Posted by: bakuharusan
  • I believe that more severe punishment would deter juvenile crime because it would add more fear into the situation.

    Especially for youth, a more severe punishment might "scare them straight" when it comes to petty crimes like shoplifting and vandalism. However, for bigger crimes, like grand theft auto, assault, rape, and murder, the person committing the crime already faces a punishment and still commits the crime. I believe there is a certain point where a person will commit a crime no matter what the punishment is.

    Posted by: Iewie2cute
  • In my opinion people who have had more severe punishment have not done that crime again.

    If you are a juvenile and rob a store, you hypothetically would get 1 year probation. If you are an adult and do the same crime, you hypothetically would get 2 years jail and 1 year probation. That adult will realize it's not worth doing than the juvenile who will not take it seriously. Also, if the juvenile is over the age of 14-15, he/she knows right from wrong. We want to teach juveniles a lesson before they grow up and live a life of crime.

    Posted by: MiguelSimmons
  • The system is ruining any chance these youths had at a future

    Severely punishing juveniles is ruining any chance these kids have at a future. When we are young we all make mistakes, and no that is not an excuse to go out, join a gang or commit crime, although the young mind is easily influenced by others to do things they otherwise would not have. If your son or daughter was pressured into committing a crime would you want the court to throw them in prison for 7-15 years and ruin any chance they had at turning around their lives? When it comes down to it these harsh sentences are really just closing the door on their future and opening the for to a life of crime and prison sentences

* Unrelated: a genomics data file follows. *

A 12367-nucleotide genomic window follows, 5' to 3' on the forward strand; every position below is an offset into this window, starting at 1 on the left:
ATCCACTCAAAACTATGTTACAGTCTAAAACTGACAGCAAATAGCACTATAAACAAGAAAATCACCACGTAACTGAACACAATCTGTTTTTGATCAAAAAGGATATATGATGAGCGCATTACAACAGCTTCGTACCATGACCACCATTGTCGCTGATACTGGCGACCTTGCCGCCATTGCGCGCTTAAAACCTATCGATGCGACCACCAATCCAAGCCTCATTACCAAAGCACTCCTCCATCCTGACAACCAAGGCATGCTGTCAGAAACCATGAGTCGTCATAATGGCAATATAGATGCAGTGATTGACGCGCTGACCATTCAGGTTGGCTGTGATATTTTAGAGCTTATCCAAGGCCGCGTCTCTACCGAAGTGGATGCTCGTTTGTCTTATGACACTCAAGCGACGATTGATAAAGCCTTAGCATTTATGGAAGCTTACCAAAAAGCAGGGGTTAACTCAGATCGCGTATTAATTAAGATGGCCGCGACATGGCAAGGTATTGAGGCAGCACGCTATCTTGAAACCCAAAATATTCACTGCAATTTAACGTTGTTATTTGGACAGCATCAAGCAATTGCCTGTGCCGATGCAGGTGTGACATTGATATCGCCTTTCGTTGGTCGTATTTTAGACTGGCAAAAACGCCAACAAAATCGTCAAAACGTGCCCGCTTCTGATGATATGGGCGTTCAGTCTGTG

• Classical and operant conditioning find that punishment does not change behavior

    I think the preface to this discussion should be that we are considering imposing constraints on the portion of the population that is least likely to know and understand those constraints, and who stand to lose the most from enforcement of those constraints: the formative years of their lives. I propose that even in a punishment-based system, this is a poor model. On to the actual point:

    My argument stems from the basic teachings of classical and operant conditioning which find that punishment does not succeed in changing behavior and instead leads directly to more problematic behaviors, namely fear, aggression and avoidance, which serve as catalysts for further criminal acts.

    If your goal is to reduce juvenile crime, you need to expand your scope to examine the causes for current juvenile crime, and work backward through the system to change or eliminate those causes. Only when the community provides natural support and feedback conducive to prosocial behavior will crime lessen and finally cease. If the community is unable to reliably provide these cues, crime will perpetuate.

  • We have to get them before it starts

    Start by looking into their families, and what is making them go the wrong way. After we find the cause then we can build their future. I am a criminal justice major and I feel we are failing the children today,. Maybe we can fight a little harder and not wait for police and courts alone to mentor these kids.

  • It won't change anything

    Juvenile offenders probably don't know before hand what will happen to them if they commit so and so offense and probably don't care all that much. If they are committing crimes it is probably in the spirit of defiance or rebellion, or because it is seen as the cool thing to do. In these cases more severe punishments will make getting away with such a crime as even more impressive. Kids who break the law are probably having a pretty hard time anyway so I don't see how punishing them further will help anyone. Juveniles don't have a good idea of the punishment system in place or even what is or isn't against the law. Why should they be bothered to find out. Or they might be breaking the law for the adrenaline rush of getting away with it, simply for fun, in which case tougher punishments, which the probably aren't even aware of, won't change all that much.

  • Adults aren't deterred so why would juveniles be?